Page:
If a woman performs songs about sexual desire and fulfillment, has a married man for a lover, and wears garish make-up and clothes that show off her curves, does she have the right to complain when one of her patrons gets the wrong idea?

We know the answer to that one, but the movie’s heroine and villain find out the hard way.

Avinash Das’s debut movie Anaarkali of Aarah is stripped of the easy moralising that is associated with the sub-genre of films about female singers, dancers and courtesans. Instead, the 113-minute drama about consent, sexual violence and male entitlement has a strong moral core and a very clear sense of what is right and wrong. There isn’t a single scene to justify Anaarkali’s choice of profession – as a prologue makes clear, she has descended from a family of performers. Powered by a superb central performance by Swara Bhaskar and a rumbustious score by Rohit Sharma, the movie presents a rare empathetic view of traditional folk singers and is always alive to the threats they face from hypocrites and predators.

When Anaarkali sashays onto the stage to perform songs that have the potential to burn the ear lobes, her performances are accompanied by flicks of the waist and thrusts of the breast that leave her audience in no doubt about her seductive powers. When she starts singing erotic tunes, her fans go into raptures, but they respect the invisible line between the stage and the audience. The events that set Anaarkali’s saga into motion follow one man’s inability to distinguish between the performer and the woman he wants to own.

Dharmender Chauhan (Sanjay Mishra) is an odious university vice-chancellor who has reached his position because of political connections rather than academic heft. When Dharmender assaults Anaarkali in a drunken state during a temperature-raising performance, the singer refuses to let it be. A feisty and perhaps foolish young woman who is very sure of her place in the world, Anaarkali finds herself isolated in her attempts to demand justice. Her professional and romantic partner Rangeela (Pankaj Tripathi) advises pragmatism and compromise, but Anaarkali is made of sterner stuff.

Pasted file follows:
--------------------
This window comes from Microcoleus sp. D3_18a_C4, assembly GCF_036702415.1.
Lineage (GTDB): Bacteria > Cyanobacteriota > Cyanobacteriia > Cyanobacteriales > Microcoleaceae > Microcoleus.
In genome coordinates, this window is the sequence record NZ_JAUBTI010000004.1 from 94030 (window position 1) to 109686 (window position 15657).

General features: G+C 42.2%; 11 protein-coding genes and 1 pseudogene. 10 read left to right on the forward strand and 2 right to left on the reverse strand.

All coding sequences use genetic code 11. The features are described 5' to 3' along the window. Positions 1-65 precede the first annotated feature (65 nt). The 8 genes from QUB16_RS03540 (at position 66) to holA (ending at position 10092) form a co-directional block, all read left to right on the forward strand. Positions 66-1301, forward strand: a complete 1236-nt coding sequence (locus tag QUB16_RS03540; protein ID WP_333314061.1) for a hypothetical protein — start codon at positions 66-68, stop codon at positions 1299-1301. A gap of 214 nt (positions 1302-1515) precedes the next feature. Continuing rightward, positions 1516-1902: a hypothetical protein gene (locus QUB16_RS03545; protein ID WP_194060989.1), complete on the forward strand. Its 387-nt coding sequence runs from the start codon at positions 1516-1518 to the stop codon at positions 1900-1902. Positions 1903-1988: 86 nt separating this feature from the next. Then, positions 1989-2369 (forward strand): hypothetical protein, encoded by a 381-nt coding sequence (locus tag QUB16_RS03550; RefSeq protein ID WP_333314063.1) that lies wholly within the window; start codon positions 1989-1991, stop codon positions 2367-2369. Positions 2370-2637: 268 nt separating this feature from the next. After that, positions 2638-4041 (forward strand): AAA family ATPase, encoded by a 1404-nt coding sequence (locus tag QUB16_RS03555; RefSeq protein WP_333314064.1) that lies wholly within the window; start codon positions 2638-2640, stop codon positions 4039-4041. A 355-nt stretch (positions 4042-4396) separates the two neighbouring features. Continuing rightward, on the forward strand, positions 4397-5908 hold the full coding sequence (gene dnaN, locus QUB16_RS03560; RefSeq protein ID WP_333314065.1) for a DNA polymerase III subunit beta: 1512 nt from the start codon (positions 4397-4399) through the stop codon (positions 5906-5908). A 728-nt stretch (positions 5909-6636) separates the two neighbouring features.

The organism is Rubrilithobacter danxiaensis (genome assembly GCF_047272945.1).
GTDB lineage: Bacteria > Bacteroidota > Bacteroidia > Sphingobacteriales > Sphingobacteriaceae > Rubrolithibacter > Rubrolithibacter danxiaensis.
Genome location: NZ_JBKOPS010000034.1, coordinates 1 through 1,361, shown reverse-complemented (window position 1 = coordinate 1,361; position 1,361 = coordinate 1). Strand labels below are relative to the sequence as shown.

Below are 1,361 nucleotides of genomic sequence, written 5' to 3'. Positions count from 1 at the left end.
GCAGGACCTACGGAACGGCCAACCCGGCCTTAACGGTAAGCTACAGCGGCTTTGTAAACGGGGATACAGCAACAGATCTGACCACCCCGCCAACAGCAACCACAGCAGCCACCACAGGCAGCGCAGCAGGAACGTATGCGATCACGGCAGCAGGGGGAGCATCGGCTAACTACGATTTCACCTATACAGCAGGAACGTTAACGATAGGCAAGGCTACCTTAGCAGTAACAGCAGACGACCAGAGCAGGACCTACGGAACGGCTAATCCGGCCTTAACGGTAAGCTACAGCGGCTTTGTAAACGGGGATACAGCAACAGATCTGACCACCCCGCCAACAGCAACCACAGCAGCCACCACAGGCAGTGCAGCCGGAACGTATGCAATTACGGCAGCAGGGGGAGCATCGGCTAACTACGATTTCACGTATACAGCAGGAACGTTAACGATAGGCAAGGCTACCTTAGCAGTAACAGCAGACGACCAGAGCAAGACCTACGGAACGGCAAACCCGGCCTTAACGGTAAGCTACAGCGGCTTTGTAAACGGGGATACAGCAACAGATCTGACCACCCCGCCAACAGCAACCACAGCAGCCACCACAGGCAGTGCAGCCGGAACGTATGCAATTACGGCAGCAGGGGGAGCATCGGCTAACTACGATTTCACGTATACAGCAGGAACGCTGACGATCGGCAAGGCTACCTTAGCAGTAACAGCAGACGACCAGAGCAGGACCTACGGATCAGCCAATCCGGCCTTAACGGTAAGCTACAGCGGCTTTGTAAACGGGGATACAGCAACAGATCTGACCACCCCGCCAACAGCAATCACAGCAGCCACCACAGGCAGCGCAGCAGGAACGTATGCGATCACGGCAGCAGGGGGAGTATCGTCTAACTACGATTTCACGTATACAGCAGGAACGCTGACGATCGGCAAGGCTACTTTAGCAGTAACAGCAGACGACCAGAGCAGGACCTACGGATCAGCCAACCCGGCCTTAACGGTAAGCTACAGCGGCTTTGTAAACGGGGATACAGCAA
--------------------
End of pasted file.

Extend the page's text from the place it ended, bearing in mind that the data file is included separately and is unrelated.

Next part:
Anaarkali of Aarah

Anaarkali uses her body and image for commercial gain, but she also knows to fight for her reputation. The character’s savviness, strength and courage are beautifully conveyed by Bhaskar, whose body language on the stage is as perfect as her solo battlefield moves.

In its intense focus on Anaarkali’s battle and efforts to showcase Bhaskar’s acting acumen, the movie sometimes lets go of the opportunity to generalise her battle. Anaarkali’s troupe comprises other female singers, but we never hear of their reactions to her public assault. Das based his story on a real-life case, in which the folk singer Devi was assaulted by DP Sinha, the vice-chancellor of Jai Prakash Narayan University in Chhapra in 2011. That incident invited strong condemnation by folk singers in the state, but Anaarkali mostly soldiers on alone.

Das’s eye for local detail and ear for the cadences of speech in small-town Bihar create a distinctly flavourful milieu. The movie is spilling over with actors who perfectly depict the film’s setting – apart from the always dependable Tripathi, there is Ishtiak Khan, as Anaarkali’s admirer and saviour. Khan’s character is called Hiraman, a clever nod to the 1966 movie Teesri Kasam, about a folk performer and her complicated relationship with a bullock cart driver. But Anaarkali of Aarah is closer in spirit to Saba Dewan’s 2008 documentary Naach, about women who perform at cattle fairs in Bihar and, for the delirious spectators, are indistinguishable from livestock.

To be sure, the story does suffer from the indulgences and creases that often mark a debutant effort. Das lets the film roll on for a little longer than it should have, and the fairy-tale solution to a resolutely realistic narrative seems out of place. If we indulge the heroine her skip into the night, it’s because Das and Bhaskar have created a formidable case for Team Anaarkali. She is introduced by Rangeela on stage as “Desi Tandoor Videsi Oven”, and the leap from the frying pan into the fire is both scorching and convincing.